How to make attractive brochures and booklets using open source tools.
Creating brochures to promote your business, user group, and events can be an agonizing adventure in self-doubt. With a few simple graphic design rules, and a few open source tools you can easily make a variety of promotional materials and handouts.
In this session you'll learn how to find and use:
* Creative Commons licensed images.
* OpenOffice.org templates for tri-fold and bi-fold brochures.
* Open source fonts (yes, they exist!).
* Advanced open source applications for sophisticated layouts and custom paper sizes.
Whether you're a graphic designer exploring open source, or an open source expert looking for a little help in making appealing print materials, this session is going to have the information you need to create engaging print materials the open source way.
Learn how to mitigate the risk of disaster through a variety of methods.
This class covers Disaster Recovery (DR) as a discipline and the low level mechanics of evaluating risks and developing mitigation or reactive disaster plans. All system administrators, regardless of the size or scope of their operation, will benefit from a more in depth understanding of DR taught in this class.
The goal is to provide skills and knowledge that allows immediate changes to the disaster readiness of your own operations back at the office.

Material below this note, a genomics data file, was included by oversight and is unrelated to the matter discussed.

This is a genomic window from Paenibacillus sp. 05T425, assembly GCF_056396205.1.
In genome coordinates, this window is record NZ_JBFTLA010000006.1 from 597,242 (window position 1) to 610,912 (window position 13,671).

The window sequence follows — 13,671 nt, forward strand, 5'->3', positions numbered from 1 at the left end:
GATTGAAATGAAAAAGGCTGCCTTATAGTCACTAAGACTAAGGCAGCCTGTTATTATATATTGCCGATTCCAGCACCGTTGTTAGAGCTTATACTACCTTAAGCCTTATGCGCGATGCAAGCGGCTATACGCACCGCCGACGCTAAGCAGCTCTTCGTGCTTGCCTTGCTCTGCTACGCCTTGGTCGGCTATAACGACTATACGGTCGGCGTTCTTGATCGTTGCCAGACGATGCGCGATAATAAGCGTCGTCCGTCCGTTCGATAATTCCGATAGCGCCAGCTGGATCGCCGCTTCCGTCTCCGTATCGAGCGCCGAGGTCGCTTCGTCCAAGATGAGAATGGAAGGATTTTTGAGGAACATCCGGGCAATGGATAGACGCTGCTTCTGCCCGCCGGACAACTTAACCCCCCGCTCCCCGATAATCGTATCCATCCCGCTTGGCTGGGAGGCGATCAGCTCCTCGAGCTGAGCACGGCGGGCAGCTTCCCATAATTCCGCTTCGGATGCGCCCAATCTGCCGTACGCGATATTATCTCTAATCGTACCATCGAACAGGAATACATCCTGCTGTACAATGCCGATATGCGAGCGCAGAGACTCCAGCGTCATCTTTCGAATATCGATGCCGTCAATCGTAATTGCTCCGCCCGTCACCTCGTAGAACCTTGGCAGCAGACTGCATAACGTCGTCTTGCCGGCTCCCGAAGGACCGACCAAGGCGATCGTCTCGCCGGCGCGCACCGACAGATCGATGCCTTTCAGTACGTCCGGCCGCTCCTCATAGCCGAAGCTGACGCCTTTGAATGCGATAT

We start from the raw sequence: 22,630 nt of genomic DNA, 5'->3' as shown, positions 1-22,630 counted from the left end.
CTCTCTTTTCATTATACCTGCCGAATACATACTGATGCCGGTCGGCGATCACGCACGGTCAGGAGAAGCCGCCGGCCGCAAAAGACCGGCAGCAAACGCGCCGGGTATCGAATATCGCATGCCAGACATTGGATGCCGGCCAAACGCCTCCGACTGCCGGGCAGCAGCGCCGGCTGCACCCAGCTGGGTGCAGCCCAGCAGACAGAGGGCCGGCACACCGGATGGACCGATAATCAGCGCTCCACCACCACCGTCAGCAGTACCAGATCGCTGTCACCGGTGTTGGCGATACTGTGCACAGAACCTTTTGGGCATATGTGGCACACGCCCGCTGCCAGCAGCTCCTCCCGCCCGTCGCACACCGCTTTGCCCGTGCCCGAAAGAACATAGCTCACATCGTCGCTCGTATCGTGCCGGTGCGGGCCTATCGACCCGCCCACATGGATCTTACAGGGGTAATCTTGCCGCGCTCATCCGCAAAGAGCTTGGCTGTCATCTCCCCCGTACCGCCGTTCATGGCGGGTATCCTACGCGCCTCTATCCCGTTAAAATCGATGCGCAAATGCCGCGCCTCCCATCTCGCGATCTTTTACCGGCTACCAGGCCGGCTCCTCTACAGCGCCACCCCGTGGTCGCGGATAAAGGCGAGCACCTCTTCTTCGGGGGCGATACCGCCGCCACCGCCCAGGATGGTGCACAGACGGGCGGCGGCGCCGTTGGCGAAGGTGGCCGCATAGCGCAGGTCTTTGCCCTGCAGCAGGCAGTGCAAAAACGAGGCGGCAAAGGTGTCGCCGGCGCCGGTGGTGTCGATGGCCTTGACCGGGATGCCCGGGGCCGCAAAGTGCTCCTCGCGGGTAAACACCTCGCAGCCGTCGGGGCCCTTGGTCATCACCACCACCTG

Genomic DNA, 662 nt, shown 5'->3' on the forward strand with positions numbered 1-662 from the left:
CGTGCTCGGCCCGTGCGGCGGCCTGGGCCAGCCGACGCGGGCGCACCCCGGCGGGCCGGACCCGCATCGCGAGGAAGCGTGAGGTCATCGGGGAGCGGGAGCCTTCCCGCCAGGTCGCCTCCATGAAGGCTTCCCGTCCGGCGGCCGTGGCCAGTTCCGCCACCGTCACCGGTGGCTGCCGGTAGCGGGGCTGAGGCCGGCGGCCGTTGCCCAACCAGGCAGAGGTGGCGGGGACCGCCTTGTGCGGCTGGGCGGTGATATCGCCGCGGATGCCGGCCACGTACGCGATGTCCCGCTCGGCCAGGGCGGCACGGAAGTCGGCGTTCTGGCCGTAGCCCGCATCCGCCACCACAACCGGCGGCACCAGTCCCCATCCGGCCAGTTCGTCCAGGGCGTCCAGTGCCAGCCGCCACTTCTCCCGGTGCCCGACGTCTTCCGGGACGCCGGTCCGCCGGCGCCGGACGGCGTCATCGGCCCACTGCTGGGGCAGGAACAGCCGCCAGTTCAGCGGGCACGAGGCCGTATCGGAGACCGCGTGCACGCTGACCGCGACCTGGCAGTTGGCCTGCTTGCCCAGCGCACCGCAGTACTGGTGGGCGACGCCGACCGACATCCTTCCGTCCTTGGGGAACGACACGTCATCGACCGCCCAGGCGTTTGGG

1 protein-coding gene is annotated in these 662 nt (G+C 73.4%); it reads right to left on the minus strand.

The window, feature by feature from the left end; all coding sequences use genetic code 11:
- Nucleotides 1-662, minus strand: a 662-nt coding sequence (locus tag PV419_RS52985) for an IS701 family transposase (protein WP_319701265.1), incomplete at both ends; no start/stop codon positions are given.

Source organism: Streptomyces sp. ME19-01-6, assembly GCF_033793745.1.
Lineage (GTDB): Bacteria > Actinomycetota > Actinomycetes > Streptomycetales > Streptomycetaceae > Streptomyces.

Delivering Desktops and Applications with Linux and Thin Clients
Experience first hand how utilizing the processing power of your thin clients will take your LTSP implementation to new heights. Many LTSP installations are wrestling with the challenge of offering users the interactive desktop they expect, while at the same time balancing the demands on their server infrastructure. Implementing Local Apps is a key element for extending the user capacity of your servers, and most importantly deliveing your users the desktop experience that will Unchain the Desktop!
We will question the 1% female representation to FOSS development projects by proposing a critical analysis and overview of women's contributions to FOSS, which turns them from absent to invisible for the community.
Whenever there is a debate about women's representation in FOSS, the answer is 1%. This discouraging statistics has not been much questioned, but only repeated. However, smaller research announces 15% of female participation, while Angela "webchick" Byron, announced 7-10% of women in Drupal (2009). We will present the results of a MA research, based on a qualitative analysis women contributions to FOSS. We will classify women's contributions, by proposing a typology of contributors: technicians, mediators and diffusers. Then, we will propose some reasons for women's “invisibility” based either on the effectuation of “invisible” tasks inside FOSS or on contributing FOSS knowledge to other communities such as libraries, community centres, public administration, education. In conclusion, we will identify risks from the option women's work in FOSS remains invisible and provide recommendations on how to value the work not only of women but also of non-programmers and non-experts in the field.